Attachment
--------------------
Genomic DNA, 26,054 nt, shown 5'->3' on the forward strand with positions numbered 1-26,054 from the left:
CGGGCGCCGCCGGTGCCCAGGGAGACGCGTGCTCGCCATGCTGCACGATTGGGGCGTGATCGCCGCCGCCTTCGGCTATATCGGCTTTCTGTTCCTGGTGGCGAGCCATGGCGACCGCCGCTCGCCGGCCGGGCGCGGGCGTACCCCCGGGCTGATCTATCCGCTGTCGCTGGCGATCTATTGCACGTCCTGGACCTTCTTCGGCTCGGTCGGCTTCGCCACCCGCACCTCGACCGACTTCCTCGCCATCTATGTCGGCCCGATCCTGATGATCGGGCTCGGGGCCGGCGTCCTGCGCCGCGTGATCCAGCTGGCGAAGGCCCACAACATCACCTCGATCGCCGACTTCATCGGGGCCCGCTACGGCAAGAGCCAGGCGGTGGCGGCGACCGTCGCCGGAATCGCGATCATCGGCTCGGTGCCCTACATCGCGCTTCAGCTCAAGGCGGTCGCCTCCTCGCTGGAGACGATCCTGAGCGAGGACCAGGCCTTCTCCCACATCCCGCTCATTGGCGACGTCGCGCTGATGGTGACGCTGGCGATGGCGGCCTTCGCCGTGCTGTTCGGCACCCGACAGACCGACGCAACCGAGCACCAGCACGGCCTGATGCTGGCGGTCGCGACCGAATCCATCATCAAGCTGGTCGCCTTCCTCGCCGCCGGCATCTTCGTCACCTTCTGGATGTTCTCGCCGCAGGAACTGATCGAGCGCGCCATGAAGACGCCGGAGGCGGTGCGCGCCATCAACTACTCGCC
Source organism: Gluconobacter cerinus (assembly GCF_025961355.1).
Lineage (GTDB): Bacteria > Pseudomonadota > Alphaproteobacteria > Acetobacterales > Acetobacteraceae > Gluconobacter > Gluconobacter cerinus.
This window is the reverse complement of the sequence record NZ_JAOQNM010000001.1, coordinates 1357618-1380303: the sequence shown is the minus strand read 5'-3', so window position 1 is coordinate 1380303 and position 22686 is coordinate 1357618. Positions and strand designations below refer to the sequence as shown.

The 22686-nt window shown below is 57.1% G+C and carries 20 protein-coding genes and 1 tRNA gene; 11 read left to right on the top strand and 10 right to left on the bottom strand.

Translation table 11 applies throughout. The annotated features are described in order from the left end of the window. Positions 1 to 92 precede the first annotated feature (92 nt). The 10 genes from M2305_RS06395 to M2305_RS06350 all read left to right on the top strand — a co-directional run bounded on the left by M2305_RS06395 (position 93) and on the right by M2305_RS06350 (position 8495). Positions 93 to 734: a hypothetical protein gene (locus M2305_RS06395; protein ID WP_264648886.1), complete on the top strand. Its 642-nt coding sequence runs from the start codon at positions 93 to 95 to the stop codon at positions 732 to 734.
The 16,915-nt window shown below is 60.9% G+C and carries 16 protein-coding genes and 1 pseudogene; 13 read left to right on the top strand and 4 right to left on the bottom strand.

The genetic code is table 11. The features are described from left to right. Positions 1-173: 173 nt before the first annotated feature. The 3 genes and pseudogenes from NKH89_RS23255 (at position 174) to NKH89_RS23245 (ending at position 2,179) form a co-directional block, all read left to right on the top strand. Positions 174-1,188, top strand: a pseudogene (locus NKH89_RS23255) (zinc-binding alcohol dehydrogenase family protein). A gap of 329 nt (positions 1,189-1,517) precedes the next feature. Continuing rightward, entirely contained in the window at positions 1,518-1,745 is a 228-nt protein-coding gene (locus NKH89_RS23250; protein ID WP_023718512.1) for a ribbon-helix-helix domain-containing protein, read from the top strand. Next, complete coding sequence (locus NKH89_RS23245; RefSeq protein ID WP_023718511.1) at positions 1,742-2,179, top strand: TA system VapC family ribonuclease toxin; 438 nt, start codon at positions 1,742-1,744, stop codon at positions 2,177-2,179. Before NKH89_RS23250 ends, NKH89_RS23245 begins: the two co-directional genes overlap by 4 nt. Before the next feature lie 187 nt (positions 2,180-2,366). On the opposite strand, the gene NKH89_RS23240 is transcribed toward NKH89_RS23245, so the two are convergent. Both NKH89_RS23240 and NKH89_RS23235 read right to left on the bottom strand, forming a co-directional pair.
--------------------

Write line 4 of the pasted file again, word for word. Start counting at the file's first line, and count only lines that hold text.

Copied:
Lineage (GTDB): Bacteria > Pseudomonadota > Alphaproteobacteria > Acetobacterales > Acetobacteraceae > Gluconobacter > Gluconobacter cerinus.